The defiance of Saudi women

It is important to remember that ending the de facto ban on women driving is only the start.

Editorial June 19, 2011

As the Arab Spring has continued and even grown in strength, tyrannical regimes throughout the Middle East, from Syria to Bahrain, have faced demands to step down from citizens who finally want a say in how their lives are governed. Saudi Arabia, as totalitarian as any other state in the region, has faced a protest no less brave but one with a more modest ambition. In Saudi Arabia, women are not permitted to drive. Eventually enough of them had enough of this injustice to take to the streets — in their cars. It may seem faintly ridiculous that in the 21st century women are being denied such basic rights but such is the plight of women in Saudi Arabia.

It may be tempting to dismiss the driving protests as somehow less important than the masses demonstrating in other Arab countries but that would be a mistake. For the women of Saudi Arabia, this is not just about driving. This protest allowed them to make their voices heard and to finally speak out against their second-class status. As a way of gaining publicity, this protest has been of immense help to Saudi women. In one attention-grabbing move, the protestors, doing nothing more than getting behind the wheel of a car, highlighted the hypocrisy and sexism of its rulers.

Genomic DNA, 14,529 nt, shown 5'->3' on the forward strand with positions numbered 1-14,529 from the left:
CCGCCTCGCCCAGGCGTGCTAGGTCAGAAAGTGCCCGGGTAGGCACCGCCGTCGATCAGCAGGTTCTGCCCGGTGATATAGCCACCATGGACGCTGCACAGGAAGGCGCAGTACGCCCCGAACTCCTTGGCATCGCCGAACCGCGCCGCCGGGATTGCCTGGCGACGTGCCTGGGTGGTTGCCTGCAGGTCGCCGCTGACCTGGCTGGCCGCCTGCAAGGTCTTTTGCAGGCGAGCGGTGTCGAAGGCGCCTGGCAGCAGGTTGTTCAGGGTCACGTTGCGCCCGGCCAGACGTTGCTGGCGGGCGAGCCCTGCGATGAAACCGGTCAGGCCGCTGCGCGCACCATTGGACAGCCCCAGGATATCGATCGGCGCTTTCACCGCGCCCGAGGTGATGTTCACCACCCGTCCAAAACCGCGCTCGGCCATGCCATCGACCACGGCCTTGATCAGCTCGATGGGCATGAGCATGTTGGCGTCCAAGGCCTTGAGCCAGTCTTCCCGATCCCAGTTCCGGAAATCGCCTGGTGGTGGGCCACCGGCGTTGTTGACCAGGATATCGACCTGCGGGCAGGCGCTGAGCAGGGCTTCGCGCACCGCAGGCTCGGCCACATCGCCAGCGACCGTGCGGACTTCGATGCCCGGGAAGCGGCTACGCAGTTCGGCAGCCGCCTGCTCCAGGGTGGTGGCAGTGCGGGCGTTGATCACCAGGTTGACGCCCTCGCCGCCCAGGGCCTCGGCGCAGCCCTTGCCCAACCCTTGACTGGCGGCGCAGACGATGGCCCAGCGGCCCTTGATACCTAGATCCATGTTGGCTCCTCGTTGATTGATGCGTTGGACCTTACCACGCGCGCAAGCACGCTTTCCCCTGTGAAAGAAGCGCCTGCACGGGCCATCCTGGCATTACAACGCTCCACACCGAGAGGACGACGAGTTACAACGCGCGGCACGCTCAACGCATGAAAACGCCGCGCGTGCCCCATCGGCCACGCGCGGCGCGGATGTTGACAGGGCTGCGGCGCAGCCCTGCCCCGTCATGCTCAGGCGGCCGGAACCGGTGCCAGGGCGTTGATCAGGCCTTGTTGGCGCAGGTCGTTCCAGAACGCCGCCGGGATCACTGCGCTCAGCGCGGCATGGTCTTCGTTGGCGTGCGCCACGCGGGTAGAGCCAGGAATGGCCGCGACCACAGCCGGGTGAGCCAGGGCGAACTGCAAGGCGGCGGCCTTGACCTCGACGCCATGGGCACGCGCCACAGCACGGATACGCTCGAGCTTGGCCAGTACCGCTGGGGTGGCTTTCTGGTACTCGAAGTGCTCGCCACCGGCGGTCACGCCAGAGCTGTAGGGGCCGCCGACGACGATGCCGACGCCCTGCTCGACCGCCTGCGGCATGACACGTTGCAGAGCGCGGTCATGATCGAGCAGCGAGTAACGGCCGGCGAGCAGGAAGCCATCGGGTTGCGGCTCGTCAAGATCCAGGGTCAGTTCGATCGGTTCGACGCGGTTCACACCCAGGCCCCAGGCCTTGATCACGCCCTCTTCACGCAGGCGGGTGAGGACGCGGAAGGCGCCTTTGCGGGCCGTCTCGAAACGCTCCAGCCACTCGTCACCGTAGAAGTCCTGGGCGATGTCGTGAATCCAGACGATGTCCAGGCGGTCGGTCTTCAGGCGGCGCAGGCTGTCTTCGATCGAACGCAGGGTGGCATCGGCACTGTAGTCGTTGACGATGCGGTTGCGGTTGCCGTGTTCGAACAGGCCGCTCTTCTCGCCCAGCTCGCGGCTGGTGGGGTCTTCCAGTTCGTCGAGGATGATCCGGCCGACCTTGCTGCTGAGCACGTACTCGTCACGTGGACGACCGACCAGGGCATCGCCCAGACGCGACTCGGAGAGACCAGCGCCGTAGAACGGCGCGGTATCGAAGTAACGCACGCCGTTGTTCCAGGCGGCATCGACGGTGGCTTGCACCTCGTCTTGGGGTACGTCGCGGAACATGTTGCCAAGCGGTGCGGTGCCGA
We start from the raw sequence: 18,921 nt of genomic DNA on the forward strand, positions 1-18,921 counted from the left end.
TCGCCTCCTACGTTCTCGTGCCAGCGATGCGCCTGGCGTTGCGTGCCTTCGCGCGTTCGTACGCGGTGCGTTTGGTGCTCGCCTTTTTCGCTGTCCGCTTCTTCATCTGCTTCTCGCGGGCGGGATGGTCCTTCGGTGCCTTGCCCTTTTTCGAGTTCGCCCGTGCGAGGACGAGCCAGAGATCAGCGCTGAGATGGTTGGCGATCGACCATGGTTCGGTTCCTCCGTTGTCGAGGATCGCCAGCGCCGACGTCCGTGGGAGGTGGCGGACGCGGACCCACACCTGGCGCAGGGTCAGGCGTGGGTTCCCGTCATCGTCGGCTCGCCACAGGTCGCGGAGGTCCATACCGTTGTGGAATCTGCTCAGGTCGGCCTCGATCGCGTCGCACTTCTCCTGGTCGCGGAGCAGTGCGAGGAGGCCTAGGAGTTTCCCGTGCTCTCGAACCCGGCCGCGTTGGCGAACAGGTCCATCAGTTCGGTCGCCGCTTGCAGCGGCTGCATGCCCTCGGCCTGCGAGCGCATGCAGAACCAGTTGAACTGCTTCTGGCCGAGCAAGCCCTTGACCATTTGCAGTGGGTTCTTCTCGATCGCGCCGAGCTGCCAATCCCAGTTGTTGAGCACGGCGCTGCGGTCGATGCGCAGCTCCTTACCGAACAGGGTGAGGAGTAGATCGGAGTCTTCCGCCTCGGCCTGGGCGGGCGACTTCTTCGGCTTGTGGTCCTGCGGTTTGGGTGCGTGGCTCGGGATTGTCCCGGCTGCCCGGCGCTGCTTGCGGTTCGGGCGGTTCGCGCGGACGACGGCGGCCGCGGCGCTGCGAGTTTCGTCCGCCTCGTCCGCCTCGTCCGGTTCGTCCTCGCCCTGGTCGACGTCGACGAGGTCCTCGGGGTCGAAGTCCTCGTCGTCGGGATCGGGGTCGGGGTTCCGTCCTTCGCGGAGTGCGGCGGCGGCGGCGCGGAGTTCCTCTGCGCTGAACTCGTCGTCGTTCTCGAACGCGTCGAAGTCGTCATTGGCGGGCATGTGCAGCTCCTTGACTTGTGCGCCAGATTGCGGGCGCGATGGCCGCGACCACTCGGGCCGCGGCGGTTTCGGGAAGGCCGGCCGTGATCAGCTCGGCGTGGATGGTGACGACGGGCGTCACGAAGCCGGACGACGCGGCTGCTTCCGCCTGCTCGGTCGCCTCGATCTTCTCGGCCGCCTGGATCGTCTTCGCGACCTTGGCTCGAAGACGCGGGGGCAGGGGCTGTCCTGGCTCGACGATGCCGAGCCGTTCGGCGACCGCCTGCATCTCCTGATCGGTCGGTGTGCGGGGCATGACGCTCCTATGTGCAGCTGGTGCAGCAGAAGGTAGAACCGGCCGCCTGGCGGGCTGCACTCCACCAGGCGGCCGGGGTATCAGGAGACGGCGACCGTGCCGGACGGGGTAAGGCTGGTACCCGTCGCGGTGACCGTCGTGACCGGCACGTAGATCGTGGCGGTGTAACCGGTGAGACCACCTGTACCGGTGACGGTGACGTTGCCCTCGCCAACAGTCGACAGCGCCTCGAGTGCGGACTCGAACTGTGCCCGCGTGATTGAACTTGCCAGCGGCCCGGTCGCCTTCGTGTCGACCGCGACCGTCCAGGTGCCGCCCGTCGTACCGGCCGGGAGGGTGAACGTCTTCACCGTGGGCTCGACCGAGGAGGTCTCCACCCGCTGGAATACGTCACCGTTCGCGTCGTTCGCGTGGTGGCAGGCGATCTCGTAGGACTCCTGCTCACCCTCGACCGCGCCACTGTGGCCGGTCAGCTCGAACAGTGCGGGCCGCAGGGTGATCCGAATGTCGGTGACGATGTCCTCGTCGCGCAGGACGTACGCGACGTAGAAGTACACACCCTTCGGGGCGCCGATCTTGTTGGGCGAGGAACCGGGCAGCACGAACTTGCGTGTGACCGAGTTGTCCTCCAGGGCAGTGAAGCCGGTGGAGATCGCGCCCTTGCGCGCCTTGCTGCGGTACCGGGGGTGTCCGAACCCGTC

One person who should be remembered for her role in these protests is Manal alSherif, who conceived the idea and was arrested for violating public order when she set up a group on Facebook asking women to post photographs of themselves driving. AlSherif was picked up by the thuggish security services but the protests continued. An important point made by the protestors is that Saudi law itself does not ban women from driving; rather the clergy have issued fatwas against it and the monarchy dare not take on the clergy. For those who supported the protestors, it is important to remember that ending the de facto ban on women driving is only the start. Saudi women need to fight to ensure they have the full panoply of rights. After that, all of Saudi society needs to ensure that the clergy do not have veto power over the functioning of the state.

Published in The Express Tribune, June 20th, 2011.


cindy | 10 years ago | Reply @Atif: yes, in the US as in the UK, women are typically the safer drivers, we have a cheaper insurance rates b/c we are generally less likely to get into accidents.... Surely you must realize that when someone is a novice -at driving or anything else- they are more prone to making mistakes. If a new driver is taught the correct way, they will function as well as any other driver.
Junaid | 10 years ago | Reply Instead of blaming France for not allowing women to put on a full face veil, pls immigrate to Saudi Arabia, which you should have done in the first place.
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